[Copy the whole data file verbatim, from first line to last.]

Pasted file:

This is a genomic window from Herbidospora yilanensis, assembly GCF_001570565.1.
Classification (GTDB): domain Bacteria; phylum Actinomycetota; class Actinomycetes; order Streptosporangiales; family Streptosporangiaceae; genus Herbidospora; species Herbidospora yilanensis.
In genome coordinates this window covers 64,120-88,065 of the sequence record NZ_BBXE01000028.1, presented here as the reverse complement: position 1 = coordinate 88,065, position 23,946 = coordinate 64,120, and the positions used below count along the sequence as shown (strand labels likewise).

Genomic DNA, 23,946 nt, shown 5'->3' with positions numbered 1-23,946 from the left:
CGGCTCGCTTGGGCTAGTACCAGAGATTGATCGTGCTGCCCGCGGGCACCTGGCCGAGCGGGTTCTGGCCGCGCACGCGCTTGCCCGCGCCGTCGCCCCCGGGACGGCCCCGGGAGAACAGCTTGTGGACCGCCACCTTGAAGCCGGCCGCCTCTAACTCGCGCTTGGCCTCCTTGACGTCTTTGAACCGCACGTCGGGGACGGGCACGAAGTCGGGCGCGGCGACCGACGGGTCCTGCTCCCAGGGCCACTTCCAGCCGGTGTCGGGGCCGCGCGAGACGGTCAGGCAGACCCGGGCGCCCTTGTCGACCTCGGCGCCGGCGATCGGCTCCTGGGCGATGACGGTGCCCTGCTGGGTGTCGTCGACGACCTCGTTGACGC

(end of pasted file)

This is a genomic window from Herbidospora yilanensis, assembly GCF_001570565.1.
Classification (GTDB): domain Bacteria; phylum Actinomycetota; class Actinomycetes; order Streptosporangiales; family Streptosporangiaceae; genus Herbidospora; species Herbidospora yilanensis.
In genome coordinates this window covers 64,120-88,065 of the sequence record NZ_BBXE01000028.1, presented here as the reverse complement: position 1 = coordinate 88,065, position 23,946 = coordinate 64,120, and the positions used below count along the sequence as shown (strand labels likewise).

Genomic DNA, 23,946 nt, shown 5'->3' with positions numbered 1-23,946 from the left:
CGGCTCGCTTGGGCTAGTACCAGAGATTGATCGTGCTGCCCGCGGGCACCTGGCCGAGCGGGTTCTGGCCGCGCACGCGCTTGCCCGCGCCGTCGCCCCCGGGACGGCCCCGGGAGAACAGCTTGTGGACCGCCACCTTGAAGCCGGCCGCCTCTAACTCGCGCTTGGCCTCCTTGACGTCTTTGAACCGCACGTCGGGGACGGGCACGAAGTCGGGCGCGGCGACCGACGGGTCCTGCTCCCAGGGCCACTTCCAGCCGGTGTCGGGGCCGCGCGAGACGGTCAGGCAGACCCGGGCGCCCTTGTCGACCTCGGCGCCGGCGATCGGCTCCTGGGCGATGACGGTGCCCTGCTGGGTGTCGTCGACGACCTCGTTGACGC